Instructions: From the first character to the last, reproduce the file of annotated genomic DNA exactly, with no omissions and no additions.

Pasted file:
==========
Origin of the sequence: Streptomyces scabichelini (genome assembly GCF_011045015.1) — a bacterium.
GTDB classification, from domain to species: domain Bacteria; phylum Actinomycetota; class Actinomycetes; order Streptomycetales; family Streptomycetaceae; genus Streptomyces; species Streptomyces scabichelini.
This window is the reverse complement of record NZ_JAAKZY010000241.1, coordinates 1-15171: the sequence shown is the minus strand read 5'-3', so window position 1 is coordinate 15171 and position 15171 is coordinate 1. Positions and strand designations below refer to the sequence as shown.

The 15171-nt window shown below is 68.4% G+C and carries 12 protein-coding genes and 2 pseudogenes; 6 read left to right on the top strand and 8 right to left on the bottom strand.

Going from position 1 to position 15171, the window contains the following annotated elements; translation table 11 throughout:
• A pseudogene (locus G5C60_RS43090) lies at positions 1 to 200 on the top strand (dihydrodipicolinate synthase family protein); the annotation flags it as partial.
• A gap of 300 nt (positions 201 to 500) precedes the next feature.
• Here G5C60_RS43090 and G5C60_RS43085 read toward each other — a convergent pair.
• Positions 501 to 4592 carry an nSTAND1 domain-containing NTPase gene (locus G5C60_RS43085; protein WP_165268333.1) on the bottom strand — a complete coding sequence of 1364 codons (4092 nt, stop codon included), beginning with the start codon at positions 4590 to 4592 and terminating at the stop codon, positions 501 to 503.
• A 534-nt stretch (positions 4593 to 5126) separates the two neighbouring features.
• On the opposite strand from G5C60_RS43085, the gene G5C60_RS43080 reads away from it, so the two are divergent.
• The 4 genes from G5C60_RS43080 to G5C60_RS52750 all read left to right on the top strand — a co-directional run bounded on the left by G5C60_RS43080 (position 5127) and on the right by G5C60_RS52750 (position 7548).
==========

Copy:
Origin of the sequence: Streptomyces scabichelini (genome assembly GCF_011045015.1) — a bacterium.
GTDB classification, from domain to species: domain Bacteria; phylum Actinomycetota; class Actinomycetes; order Streptomycetales; family Streptomycetaceae; genus Streptomyces; species Streptomyces scabichelini.
This window is the reverse complement of record NZ_JAAKZY010000241.1, coordinates 1-15171: the sequence shown is the minus strand read 5'-3', so window position 1 is coordinate 15171 and position 15171 is coordinate 1. Positions and strand designations below refer to the sequence as shown.

The 15171-nt window shown below is 68.4% G+C and carries 12 protein-coding genes and 2 pseudogenes; 6 read left to right on the top strand and 8 right to left on the bottom strand.

Going from position 1 to position 15171, the window contains the following annotated elements; translation table 11 throughout:
• A pseudogene (locus G5C60_RS43090) lies at positions 1 to 200 on the top strand (dihydrodipicolinate synthase family protein); the annotation flags it as partial.
• A gap of 300 nt (positions 201 to 500) precedes the next feature.
• Here G5C60_RS43090 and G5C60_RS43085 read toward each other — a convergent pair.
• Positions 501 to 4592 carry an nSTAND1 domain-containing NTPase gene (locus G5C60_RS43085; protein WP_165268333.1) on the bottom strand — a complete coding sequence of 1364 codons (4092 nt, stop codon included), beginning with the start codon at positions 4590 to 4592 and terminating at the stop codon, positions 501 to 503.
• A 534-nt stretch (positions 4593 to 5126) separates the two neighbouring features.
• On the opposite strand from G5C60_RS43085, the gene G5C60_RS43080 reads away from it, so the two are divergent.
• The 4 genes from G5C60_RS43080 to G5C60_RS52750 all read left to right on the top strand — a co-directional run bounded on the left by G5C60_RS43080 (position 5127) and on the right by G5C60_RS52750 (position 7548).